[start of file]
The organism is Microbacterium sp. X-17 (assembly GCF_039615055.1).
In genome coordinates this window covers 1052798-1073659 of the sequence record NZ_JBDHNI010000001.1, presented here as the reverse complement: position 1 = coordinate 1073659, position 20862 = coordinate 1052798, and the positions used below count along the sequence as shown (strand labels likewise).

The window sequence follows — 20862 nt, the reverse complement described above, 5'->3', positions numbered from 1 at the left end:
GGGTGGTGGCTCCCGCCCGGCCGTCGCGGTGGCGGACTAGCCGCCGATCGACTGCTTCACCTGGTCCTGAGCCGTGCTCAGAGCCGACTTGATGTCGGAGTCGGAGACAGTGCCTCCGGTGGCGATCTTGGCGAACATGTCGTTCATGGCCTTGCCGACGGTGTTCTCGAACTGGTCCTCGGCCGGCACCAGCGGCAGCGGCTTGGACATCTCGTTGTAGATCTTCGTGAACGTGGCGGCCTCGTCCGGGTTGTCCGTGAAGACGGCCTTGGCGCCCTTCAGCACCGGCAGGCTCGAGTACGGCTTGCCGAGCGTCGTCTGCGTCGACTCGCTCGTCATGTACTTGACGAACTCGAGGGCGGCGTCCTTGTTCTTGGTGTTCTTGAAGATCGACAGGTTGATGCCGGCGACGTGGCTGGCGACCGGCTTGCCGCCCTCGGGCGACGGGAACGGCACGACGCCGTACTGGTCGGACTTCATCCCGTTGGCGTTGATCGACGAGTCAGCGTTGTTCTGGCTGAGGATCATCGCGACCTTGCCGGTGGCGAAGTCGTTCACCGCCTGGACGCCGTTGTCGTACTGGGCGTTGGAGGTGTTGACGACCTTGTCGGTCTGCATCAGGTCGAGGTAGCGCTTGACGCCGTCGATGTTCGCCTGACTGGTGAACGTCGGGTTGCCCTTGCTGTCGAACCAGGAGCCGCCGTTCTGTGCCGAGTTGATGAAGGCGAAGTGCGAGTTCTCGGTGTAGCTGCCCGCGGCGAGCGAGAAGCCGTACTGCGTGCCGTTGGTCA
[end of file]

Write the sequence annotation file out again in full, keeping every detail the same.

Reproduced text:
The organism is Microbacterium sp. X-17 (assembly GCF_039615055.1).
In genome coordinates this window covers 1052798-1073659 of the sequence record NZ_JBDHNI010000001.1, presented here as the reverse complement: position 1 = coordinate 1073659, position 20862 = coordinate 1052798, and the positions used below count along the sequence as shown (strand labels likewise).

The window sequence follows — 20862 nt, the reverse complement described above, 5'->3', positions numbered from 1 at the left end:
GGGTGGTGGCTCCCGCCCGGCCGTCGCGGTGGCGGACTAGCCGCCGATCGACTGCTTCACCTGGTCCTGAGCCGTGCTCAGAGCCGACTTGATGTCGGAGTCGGAGACAGTGCCTCCGGTGGCGATCTTGGCGAACATGTCGTTCATGGCCTTGCCGACGGTGTTCTCGAACTGGTCCTCGGCCGGCACCAGCGGCAGCGGCTTGGACATCTCGTTGTAGATCTTCGTGAACGTGGCGGCCTCGTCCGGGTTGTCCGTGAAGACGGCCTTGGCGCCCTTCAGCACCGGCAGGCTCGAGTACGGCTTGCCGAGCGTCGTCTGCGTCGACTCGCTCGTCATGTACTTGACGAACTCGAGGGCGGCGTCCTTGTTCTTGGTGTTCTTGAAGATCGACAGGTTGATGCCGGCGACGTGGCTGGCGACCGGCTTGCCGCCCTCGGGCGACGGGAACGGCACGACGCCGTACTGGTCGGACTTCATCCCGTTGGCGTTGATCGACGAGTCAGCGTTGTTCTGGCTGAGGATCATCGCGACCTTGCCGGTGGCGAAGTCGTTCACCGCCTGGACGCCGTTGTCGTACTGGGCGTTGGAGGTGTTGACGACCTTGTCGGTCTGCATCAGGTCGAGGTAGCGCTTGACGCCGTCGATGTTCGCCTGACTGGTGAACGTCGGGTTGCCCTTGCTGTCGAACCAGGAGCCGCCGTTCTGTGCCGAGTTGATGAAGGCGAAGTGCGAGTTCTCGGTGTAGCTGCCCGCGGCGAGCGAGAAGCCGTACTGCGTGCCGTTGGTCA